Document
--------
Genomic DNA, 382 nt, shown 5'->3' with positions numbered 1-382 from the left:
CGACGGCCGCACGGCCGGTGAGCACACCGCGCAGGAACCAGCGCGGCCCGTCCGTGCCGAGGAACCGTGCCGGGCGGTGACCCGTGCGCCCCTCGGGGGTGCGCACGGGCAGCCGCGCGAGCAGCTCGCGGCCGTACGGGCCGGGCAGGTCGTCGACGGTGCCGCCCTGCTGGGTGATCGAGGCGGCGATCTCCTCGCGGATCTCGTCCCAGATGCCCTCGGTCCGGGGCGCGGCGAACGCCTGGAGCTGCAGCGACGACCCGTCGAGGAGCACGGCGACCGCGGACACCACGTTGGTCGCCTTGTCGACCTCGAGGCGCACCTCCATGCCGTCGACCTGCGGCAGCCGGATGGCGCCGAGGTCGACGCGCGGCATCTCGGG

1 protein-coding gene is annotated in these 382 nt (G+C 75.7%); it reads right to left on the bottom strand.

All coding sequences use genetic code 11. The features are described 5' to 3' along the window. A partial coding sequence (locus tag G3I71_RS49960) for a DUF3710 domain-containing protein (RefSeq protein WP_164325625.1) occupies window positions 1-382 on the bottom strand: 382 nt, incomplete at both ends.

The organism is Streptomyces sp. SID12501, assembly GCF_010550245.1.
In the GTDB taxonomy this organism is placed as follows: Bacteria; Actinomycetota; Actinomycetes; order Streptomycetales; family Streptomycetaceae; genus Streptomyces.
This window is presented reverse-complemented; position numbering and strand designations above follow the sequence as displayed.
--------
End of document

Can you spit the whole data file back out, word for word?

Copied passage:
Genomic DNA, 382 nt, shown 5'->3' with positions numbered 1-382 from the left:
CGACGGCCGCACGGCCGGTGAGCACACCGCGCAGGAACCAGCGCGGCCCGTCCGTGCCGAGGAACCGTGCCGGGCGGTGACCCGTGCGCCCCTCGGGGGTGCGCACGGGCAGCCGCGCGAGCAGCTCGCGGCCGTACGGGCCGGGCAGGTCGTCGACGGTGCCGCCCTGCTGGGTGATCGAGGCGGCGATCTCCTCGCGGATCTCGTCCCAGATGCCCTCGGTCCGGGGCGCGGCGAACGCCTGGAGCTGCAGCGACGACCCGTCGAGGAGCACGGCGACCGCGGACACCACGTTGGTCGCCTTGTCGACCTCGAGGCGCACCTCCATGCCGTCGACCTGCGGCAGCCGGATGGCGCCGAGGTCGACGCGCGGCATCTCGGG

1 protein-coding gene is annotated in these 382 nt (G+C 75.7%); it reads right to left on the bottom strand.

All coding sequences use genetic code 11. The features are described 5' to 3' along the window. A partial coding sequence (locus tag G3I71_RS49960) for a DUF3710 domain-containing protein (RefSeq protein WP_164325625.1) occupies window positions 1-382 on the bottom strand: 382 nt, incomplete at both ends.

The organism is Streptomyces sp. SID12501, assembly GCF_010550245.1.
In the GTDB taxonomy this organism is placed as follows: Bacteria; Actinomycetota; Actinomycetes; order Streptomycetales; family Streptomycetaceae; genus Streptomyces.
This window is presented reverse-complemented; position numbering and strand designations above follow the sequence as displayed.